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A radical new rocket propulsion system has won £90,000 of support from the UK MoD’s Defence and Security Accelerator (DASA).
The new technology, known as ‘autophage engines’ involves the body of rocket being made out of the propulsion fuel and ‘eaten’ during takeoff. The rocket burns a solid propellant rod that doubles as the rocket body itself. A rigid tube of polyethylene fuel encloses a core of powdered oxidiser. This "propellant rod" is forced into the rocket engine where the two components are separated, vaporised, mixed and burned to create thrust. The engine will have consumed the entire body of the rocket by the time the assembly reaches orbit, meaning there is no wastage.
Wastage is a challenge for the space industry since the rocket boosters that carry the fuel are often jettisoned and not reused.
It is claimed that the autophage engine, which is being built at the Glasgow University’s James Watt School of Engineering – could be used to launch payloads from spaceports across the UK. Autophage engines have already been test-fired by the team using all-solid propellant. The new funding will underwrite the research required to use a more energetic hybrid propellant and the engine will be test-fired at Kingston University’s new rocket laboratory in London next year.
Dr Patrick Harkness, of the James Watt School of Engineering, said:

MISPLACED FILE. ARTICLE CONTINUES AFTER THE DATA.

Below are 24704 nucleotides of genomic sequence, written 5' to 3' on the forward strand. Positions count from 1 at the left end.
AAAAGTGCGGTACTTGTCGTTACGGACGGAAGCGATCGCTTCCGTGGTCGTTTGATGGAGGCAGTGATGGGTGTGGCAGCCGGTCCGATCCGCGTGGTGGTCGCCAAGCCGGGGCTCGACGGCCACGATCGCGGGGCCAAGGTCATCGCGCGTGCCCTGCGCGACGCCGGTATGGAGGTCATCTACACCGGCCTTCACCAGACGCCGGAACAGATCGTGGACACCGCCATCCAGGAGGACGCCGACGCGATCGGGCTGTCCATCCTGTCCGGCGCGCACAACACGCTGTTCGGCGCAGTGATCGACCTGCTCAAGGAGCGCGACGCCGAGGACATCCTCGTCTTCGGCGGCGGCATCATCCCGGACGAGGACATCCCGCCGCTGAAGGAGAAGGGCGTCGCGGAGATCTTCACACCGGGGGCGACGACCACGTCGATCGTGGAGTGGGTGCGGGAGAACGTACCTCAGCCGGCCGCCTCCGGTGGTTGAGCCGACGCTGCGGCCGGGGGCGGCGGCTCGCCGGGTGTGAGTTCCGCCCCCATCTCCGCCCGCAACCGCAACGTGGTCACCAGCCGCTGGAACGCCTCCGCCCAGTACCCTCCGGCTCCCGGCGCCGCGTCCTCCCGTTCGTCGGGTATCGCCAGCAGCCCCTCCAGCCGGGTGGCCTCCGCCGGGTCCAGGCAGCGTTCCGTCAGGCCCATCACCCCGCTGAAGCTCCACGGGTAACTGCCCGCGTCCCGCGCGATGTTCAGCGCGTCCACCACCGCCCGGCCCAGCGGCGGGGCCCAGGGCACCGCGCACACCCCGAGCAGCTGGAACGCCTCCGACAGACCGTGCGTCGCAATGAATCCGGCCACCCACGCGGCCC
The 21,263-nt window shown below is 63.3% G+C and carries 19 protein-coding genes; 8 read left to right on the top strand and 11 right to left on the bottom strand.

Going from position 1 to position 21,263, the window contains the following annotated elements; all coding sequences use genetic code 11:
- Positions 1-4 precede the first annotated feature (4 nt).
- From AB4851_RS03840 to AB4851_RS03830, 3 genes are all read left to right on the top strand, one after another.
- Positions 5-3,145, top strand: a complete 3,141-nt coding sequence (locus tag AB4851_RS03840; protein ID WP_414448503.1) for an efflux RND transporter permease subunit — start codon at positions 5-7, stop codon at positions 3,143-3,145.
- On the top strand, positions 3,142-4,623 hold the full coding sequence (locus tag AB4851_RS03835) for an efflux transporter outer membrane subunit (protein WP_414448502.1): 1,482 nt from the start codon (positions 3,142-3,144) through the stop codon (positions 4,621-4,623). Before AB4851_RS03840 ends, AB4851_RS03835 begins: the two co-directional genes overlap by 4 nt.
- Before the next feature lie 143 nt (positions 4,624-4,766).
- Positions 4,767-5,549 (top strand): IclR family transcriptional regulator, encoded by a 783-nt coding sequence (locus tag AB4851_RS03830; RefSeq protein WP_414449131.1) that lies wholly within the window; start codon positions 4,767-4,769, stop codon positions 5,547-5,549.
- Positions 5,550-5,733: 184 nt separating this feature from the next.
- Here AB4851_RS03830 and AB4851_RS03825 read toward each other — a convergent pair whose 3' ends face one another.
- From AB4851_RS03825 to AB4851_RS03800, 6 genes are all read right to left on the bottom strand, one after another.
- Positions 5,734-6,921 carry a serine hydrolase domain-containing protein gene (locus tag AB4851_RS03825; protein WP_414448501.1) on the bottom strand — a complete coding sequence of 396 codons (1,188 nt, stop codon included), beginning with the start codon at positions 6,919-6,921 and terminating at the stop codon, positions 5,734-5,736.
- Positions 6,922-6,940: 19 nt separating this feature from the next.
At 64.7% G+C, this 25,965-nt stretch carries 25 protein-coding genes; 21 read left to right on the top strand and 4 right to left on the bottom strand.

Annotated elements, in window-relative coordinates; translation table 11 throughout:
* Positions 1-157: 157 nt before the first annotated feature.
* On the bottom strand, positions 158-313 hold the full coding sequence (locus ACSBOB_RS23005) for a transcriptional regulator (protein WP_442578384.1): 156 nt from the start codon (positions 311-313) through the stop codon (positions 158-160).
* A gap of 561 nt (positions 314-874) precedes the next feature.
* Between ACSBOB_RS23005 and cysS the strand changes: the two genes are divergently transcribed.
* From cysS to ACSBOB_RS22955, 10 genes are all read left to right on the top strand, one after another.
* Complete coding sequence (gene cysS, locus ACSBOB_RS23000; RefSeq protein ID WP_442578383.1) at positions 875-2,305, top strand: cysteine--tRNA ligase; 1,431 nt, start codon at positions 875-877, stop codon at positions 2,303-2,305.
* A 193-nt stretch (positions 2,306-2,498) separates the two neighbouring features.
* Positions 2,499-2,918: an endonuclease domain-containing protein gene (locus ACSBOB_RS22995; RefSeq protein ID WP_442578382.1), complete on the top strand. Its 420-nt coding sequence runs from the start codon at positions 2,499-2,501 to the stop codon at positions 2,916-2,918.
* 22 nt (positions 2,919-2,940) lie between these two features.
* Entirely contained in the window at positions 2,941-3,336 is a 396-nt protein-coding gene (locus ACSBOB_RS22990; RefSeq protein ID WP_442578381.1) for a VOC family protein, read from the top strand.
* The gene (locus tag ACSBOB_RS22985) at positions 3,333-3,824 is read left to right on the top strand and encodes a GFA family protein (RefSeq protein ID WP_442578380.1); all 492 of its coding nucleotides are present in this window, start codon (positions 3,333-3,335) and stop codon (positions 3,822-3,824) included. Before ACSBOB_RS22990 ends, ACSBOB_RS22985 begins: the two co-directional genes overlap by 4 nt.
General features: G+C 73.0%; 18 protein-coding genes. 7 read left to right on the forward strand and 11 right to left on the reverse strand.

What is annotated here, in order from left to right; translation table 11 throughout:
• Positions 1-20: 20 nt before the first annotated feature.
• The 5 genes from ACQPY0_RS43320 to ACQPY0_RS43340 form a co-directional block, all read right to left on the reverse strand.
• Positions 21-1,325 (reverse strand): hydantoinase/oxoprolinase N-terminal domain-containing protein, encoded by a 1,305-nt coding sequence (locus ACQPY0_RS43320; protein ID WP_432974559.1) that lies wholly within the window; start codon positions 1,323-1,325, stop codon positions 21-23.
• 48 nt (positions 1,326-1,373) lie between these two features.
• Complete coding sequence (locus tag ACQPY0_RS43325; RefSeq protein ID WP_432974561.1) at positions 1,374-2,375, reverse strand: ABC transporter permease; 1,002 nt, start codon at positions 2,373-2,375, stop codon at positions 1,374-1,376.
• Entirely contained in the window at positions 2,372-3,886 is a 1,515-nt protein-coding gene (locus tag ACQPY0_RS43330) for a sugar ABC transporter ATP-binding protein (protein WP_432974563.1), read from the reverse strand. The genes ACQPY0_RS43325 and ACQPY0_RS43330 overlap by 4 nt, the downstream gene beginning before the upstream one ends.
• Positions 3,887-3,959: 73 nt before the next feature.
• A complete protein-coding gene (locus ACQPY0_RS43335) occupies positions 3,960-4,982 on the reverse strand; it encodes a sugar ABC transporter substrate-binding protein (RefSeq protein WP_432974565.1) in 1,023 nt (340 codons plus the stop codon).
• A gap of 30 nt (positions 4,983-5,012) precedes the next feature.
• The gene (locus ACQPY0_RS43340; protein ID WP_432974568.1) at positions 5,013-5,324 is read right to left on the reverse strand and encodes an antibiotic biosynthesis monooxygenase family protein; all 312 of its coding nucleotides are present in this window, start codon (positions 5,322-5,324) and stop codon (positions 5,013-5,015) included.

“The autophage concept is simple, burn the tanks as well. That saves the excess mass, and it means that we can miniaturise the vehicle without hitting this wall. The demand for the types of launches opened up by the technology could reach as many as 3,000 a year by 2025 – a potential global market value of £100m. The UK has a strategic aim to secure 10 per cent of the worldwide space industry by 2030, and we believe that our autophage engine is uniquely well-placed to help deliver on that ambition. We’re looking forward to continuing our work to develop the engine and help the UK find its place in space."
The team believe the technology holds great promise for launching small payloads from the UK, getting around the problem of sometimes having to wait a lengthy period of time for the usage of larger rockets that are commonly launched from the USA.
The technical development of the engine is being conducted by Krzysztof Bzdyk, who recently joined Glasgow University from NASA. He said:
“The engine has to run hot enough to vaporise the fuel tube, but at the same time not destroy itself in service. We will use the cold fuel tube coming into the engine as means of controlling temperature, in a process called regenerative cooling. But even so, the test article will have to be made of exotic materials, like tungsten and graphite, at least until we fully understand the temperatures inside.”